The Mancunion

Britain's biggest student newspaper

Feature: American TV Autumn Preview

It’s the most wonderful time of the (TV) year…


It’s the most wonderful time of the year. The leaves are not yet brown, the pumpkins are not yet ripened, the fun size Mars bars are not yet half price. Oh yes, you guessed it—it’s TV premier season. It’s been a long dry summer without regular instalments of the lives of characters my subconscious considers real acquaintances, and with only Orange is the New Black to tide us over until the Autumn, the reappearance of all these shows is a sight for painfully sore eyes.

The drama staples have come out of the gate very strong. The Good Wife has returned for what feels to me like the beginning of the end for Alicia Florrick and her rag-tag team of lawyers who just can’t seem to make it work. After last season’s complete upheaval, the story and character going forward is really working with fertile ground. The Emmys awarded Julianna Margulies Best Actress for her role, and rightly so; there is no other show right now that marries high intensity drama and comedy so well. As far as writing and layers go, The Good Wife can’t be beat. The similar, yet inferior, Scandal has also returned with what looks to be an exciting season, filled with distant looks and fast-talking women in suits. Comedy wise, I don’t think the good stuff kicks in until January, so for now, we have Big Bang and Brooklyn Nine-Nine to keep us warm in these cold months. It’s going to be a long winter.

There are some interesting pilots set for the coming weeks, with some cool names popping up. Bad Judge seems like it could be an intriguing adventure with the fiery-haired Kate Walsh, and with a producing team of Adam McKay and Will Ferrell, this could be one of the new favourites. Speaking of fiery haired mavericks, Debra Messing stars as a tightly strung detective that gets the job done in time for the school run in The Mysteries of Laura. This seems less promising to me.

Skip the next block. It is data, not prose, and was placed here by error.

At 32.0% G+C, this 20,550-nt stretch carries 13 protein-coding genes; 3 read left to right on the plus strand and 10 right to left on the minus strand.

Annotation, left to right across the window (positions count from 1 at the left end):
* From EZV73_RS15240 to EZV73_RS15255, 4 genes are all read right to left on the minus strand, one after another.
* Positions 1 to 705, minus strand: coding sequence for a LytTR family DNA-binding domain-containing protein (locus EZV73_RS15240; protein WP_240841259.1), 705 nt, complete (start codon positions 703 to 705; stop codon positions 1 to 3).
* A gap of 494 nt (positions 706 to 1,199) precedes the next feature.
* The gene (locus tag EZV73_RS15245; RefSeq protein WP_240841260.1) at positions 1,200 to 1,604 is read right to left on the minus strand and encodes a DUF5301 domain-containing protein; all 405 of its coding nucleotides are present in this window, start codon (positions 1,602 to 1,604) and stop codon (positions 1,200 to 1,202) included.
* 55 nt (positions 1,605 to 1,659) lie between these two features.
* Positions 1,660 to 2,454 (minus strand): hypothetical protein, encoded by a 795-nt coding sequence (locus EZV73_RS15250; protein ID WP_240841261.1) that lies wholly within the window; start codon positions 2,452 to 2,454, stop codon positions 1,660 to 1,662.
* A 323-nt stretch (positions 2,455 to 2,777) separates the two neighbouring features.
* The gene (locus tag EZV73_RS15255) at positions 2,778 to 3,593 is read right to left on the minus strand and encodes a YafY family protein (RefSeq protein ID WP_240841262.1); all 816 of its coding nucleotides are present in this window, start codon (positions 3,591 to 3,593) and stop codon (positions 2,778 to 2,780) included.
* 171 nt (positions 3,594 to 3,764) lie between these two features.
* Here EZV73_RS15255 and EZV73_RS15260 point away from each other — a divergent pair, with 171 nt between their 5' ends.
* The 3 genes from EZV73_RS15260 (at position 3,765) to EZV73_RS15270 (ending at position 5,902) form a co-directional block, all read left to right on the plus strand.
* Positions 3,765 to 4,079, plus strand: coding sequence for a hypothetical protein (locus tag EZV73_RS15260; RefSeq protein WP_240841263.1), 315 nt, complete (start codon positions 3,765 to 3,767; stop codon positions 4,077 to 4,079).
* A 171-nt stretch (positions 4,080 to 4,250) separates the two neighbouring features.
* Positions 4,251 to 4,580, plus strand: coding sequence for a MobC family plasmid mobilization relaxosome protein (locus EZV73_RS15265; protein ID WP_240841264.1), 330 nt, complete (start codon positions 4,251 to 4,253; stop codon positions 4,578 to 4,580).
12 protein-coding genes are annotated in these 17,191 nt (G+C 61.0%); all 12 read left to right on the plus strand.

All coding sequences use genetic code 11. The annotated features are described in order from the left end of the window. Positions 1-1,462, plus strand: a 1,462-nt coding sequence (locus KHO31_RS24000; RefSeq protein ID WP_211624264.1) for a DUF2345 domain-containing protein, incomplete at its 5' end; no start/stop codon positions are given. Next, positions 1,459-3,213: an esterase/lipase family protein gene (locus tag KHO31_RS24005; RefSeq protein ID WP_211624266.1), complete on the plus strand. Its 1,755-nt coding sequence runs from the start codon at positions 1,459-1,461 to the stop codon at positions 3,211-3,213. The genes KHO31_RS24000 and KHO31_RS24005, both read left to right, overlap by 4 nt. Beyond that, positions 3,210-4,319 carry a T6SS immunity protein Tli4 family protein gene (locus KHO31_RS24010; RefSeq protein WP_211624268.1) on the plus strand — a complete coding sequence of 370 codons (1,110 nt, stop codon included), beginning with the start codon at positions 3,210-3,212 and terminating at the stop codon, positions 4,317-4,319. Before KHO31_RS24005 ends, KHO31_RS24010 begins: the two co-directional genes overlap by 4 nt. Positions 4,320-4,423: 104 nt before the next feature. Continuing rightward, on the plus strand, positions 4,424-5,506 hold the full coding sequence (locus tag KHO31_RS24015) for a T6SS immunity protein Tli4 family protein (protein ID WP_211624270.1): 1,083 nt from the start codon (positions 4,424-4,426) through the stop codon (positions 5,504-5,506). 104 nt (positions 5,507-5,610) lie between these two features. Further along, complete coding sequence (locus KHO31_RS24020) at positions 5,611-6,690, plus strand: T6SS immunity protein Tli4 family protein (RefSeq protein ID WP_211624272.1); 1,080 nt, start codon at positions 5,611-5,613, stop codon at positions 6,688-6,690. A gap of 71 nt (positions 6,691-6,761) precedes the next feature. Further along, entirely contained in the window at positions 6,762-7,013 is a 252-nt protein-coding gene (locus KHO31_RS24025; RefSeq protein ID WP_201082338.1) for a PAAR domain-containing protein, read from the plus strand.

What piqued my interested the most is something that’s been referred to for a while as ‘The Untitled Tina Fey-Ellie Kemper Comedy’. Everything about this title represents what is good in the world. Tina Fey? Ellie Kemper? Untitled? What a combination. Now rebranded, perhaps wisely, as The Unbreakable Kimmy Schmidt, this show could turn out to be a pretty decent 30 Rock replacement, with a bizarre cast and deep New York roots. Some of you comedy nerds with a keen eye will probably be familiar with Casey Wilson, probably most known for Happy Endings, aka the less popular New Girl. She’s starring with Ken Marino in Romantic comedy Marry Me. I give it one season.

On the drama front, Vince Gilligan’s new detective show Battle Creek is inevitably going to face Breaking Bad comparisons, and will most likely not match it, but I’m willing to start a new adventure with Vince. He seems like a guy who knows where he’s going. If there’s only one thing that people say about me, it’s that I love a good maverick. Make them a female Secretary of State and I’m sold! I clearly have high hopes for the Morgan Freeman-produced Madame Secretary. Maverick women in positions of power seem to be a touchstone for this season of pilots, and I’m sure as hell not complaining.

We’ve lost a lot of good shows over the last two years—let us take a minute to remember those dear friends:

Breaking Bad; it lived a good full life, loved and missed by those who knew it well. It took some perseverance, but it was well worth it in the end.

30 Rock; ah! So misunderstood. You really had to give it a good chance, but once it got in your soul, there was no letting go.

Dexter; never was there such a kind and sensitive serial killer, truly one in a million.

The Office; probably the saddest loss of all, and those final days were a struggle for us all, but, oh the laughs, our one true soup snake. Thank you, and now a song from U2.

Basically, the TV landscape is looking a bit rocky right now, but there are some gems in there. And with this being the last season of Parks and Recreation, there’s a big gap in the network sitcom market. There has to be a show waiting in the NBC wings ready to take over, or more likely, have low ratings for three seasons and then consistently medium ratings for its final five years.

So maybe give some of these a go if they take your fancy. There’s got to be a diamond in the rough, and you could be that guy who “watched it before everyone else”. Congrats.